Figure 1 shows the evolution of the number of weekly returns and outbreaks of HPAI cases in Europe. Aggregate data for Europe (Switzerland included), with situations very different country from the standpoint surveillance and epidemiology, provide overall indications. At the macroscopic scale, it is interesting to note that the curves "farms" and "savages" have similar developments until the third week in 2017, generally parallel, and with a time lag of two weeks, the curve " wild "before the" farms "curve. We find the same gap between farmed and wild compartments in the aggregate representing the number of new countries reporting their first home / cases of HPAI (Figure 2).

The evolution of these curves would be consistent with contamination of livestock by wildlife and suggests a lack of proper development of the disease in the livestock compartment, overall on the European continent (which does not preclude situations particular where locally there might be an important secondary distribution between farms). However, this interpretation must be taken with caution, variations being a dependent of pressure from oversight in different populations, and the other hand certainly different in different countries (for Hungary and France who said a large number of cases in livestock but not in wild birds and in contrast to Germany and Switzerland reporting a large number of cases in wild birds and little or no animal husbandry). In the last notes, the number of cases observed in the last week is adjusted from one week to the other by late returns. so it should not draw conclusions from the data last week.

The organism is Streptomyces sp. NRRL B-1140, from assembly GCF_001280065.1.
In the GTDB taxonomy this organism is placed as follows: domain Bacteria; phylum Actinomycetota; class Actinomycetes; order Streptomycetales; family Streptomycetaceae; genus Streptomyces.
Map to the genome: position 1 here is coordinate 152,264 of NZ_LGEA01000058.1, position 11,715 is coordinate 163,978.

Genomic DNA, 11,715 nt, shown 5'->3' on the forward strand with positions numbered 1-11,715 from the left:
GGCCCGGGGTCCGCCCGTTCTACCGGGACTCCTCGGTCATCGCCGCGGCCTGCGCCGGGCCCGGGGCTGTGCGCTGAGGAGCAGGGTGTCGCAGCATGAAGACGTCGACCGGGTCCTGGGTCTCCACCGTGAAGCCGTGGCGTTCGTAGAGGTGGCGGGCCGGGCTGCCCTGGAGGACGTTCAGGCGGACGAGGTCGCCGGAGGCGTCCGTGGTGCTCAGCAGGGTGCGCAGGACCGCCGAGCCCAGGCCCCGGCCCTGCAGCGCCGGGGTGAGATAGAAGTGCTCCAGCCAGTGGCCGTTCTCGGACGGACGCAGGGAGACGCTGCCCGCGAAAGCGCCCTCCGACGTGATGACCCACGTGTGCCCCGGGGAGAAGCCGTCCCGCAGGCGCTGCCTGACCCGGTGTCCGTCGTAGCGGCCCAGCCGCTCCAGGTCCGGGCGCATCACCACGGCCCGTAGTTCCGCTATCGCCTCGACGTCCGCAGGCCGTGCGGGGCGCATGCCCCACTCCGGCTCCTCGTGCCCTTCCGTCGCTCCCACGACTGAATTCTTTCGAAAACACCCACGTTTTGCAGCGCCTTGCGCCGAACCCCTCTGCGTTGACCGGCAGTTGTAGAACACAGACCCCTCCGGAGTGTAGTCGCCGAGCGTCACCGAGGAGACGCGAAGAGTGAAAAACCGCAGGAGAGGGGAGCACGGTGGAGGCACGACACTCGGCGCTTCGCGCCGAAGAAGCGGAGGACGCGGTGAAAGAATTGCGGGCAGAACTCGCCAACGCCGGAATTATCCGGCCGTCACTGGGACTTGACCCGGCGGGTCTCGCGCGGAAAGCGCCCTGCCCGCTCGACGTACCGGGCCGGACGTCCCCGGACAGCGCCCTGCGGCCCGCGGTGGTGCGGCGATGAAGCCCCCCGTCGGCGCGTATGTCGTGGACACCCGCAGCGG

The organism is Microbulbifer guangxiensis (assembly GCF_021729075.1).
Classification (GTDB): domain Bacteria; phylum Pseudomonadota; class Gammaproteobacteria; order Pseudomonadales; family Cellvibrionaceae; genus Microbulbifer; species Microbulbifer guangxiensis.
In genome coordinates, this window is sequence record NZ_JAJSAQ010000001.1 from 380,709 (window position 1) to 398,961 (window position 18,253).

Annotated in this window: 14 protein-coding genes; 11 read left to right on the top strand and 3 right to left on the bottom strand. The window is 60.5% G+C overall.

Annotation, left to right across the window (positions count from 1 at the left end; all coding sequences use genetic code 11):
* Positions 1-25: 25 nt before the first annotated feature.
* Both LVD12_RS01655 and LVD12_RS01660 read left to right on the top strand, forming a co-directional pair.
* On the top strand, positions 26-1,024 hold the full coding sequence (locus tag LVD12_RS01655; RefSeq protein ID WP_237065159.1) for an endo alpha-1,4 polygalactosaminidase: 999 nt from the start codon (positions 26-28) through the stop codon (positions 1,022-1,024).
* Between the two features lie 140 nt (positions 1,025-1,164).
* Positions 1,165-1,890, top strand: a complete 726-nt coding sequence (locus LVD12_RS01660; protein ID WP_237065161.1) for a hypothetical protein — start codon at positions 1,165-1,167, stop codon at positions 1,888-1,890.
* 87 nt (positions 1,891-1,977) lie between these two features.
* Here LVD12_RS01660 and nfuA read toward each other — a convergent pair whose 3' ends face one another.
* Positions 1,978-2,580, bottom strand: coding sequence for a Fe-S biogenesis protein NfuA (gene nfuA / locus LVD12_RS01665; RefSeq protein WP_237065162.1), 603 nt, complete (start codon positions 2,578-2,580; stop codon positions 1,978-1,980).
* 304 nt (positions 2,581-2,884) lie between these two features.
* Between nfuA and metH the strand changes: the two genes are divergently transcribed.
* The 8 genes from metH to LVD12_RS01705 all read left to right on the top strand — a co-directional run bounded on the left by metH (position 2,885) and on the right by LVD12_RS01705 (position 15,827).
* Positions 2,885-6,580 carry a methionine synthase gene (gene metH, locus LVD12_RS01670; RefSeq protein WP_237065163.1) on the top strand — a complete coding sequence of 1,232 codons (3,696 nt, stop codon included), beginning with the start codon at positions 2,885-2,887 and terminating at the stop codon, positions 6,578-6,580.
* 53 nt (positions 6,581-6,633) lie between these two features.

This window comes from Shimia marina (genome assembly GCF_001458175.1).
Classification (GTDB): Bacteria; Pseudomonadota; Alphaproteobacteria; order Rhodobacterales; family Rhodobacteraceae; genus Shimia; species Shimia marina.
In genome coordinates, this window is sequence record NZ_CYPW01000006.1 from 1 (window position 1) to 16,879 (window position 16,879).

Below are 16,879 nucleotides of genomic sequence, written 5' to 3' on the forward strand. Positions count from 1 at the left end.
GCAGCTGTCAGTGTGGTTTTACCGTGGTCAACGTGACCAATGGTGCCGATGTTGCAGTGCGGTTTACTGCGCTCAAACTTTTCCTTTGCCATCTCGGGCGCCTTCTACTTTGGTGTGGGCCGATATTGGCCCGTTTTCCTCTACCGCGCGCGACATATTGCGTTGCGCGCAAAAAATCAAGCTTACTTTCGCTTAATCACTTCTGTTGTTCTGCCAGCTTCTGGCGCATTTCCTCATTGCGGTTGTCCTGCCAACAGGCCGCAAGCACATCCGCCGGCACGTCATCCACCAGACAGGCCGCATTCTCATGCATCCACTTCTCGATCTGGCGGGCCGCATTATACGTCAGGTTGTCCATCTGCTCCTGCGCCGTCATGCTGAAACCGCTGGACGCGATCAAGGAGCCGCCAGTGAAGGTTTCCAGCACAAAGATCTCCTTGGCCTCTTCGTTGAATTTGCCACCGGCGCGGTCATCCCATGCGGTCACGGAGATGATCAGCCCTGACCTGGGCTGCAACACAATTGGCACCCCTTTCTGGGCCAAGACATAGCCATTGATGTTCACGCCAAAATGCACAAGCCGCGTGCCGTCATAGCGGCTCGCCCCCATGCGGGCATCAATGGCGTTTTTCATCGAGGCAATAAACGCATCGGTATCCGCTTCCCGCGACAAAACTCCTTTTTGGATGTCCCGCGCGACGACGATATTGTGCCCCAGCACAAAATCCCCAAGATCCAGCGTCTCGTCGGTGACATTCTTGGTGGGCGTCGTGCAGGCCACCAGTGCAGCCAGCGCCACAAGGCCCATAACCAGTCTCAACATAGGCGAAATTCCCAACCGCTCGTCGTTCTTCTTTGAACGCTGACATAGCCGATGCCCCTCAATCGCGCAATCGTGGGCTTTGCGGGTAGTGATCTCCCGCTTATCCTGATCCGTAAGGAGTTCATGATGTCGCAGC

The reported mortality in livestock vary according to species, but also within the same species, and is only available for a limited number of households. For mono-specific farming, the mortality ranges from 0.06 to 33% to the species Gallus gallus , around 20% in turkey farms (but with a 100% mortality rate reported in a home in France) and from 0 to 70% in waterfowl. Despite all the caution that one must have in interpreting (time of intervention in relation to infection, farms in epidemiological link could be the beginning of infection, etc.), it should be noted that this strain appears to have an unusual virulence in domestic waterfowl.

The 73 different species of birds in affected wild birds in Europe with their families are:

    Accipitridae  : Goshawk, spp Eagle, Harris Hawk, Rough-legged Hawk, Buzzard, Sparrowhawk, White-tailed Eagle.
    Anatidae: Red-breasted Goose, Brent Goose, Canada Goose, Barnacle Goose, Gadwall, Mallard, Muscovy Duck, Northern Pintail, Wigeon, Whooper Swan, Black Swan, Mute Swan, Common Eider, Common Pochard, Scaup , tufted Duck, Common Goldeneye eye, Common Merganser, Common Scoter, red-crested Pochard, Pink-footed Goose, Greylag Goose, Swan Goose, Egyptian Goose, Bean Goose, White-fronted Goose, White-fronted Goose, Teal , Shelduck
    Ardeidae: Grey Heron, Egret beef, Great Egret
    Ciconiidés : Cigogne blanche
    Colombidae: wood pigeon, collared dove
    Corvidae: Hooded Crow, Carrion Crow, Raven, Magpie
    Dromaiidés: Emus
    Falcon: Common Kestrel, Peregrine Falcon, Saker
    Gulls: Herring Gull, Black-backed Gull, Mew Gull, Yellow-legged Gull, Gull, Black-headed Gull
    Pelecanidés : Pélican blanc
    Phalacrocoracidés  : Cormoran pygmée, Grand cormoran,
    Podicipedidae: Little Grebe, Great Crested Grebe
    Psittacidés : Perroquet jaco
    Rallidae: Crested Coot, Eurasian Coot, Common Moorhen
    Scolopacidae  : Green Sandpiper, Curlew spp.
    Owls  : Eagle Owl, Ural Owl
    Thrushes  : Blackbird, Fieldfare, Song Thrush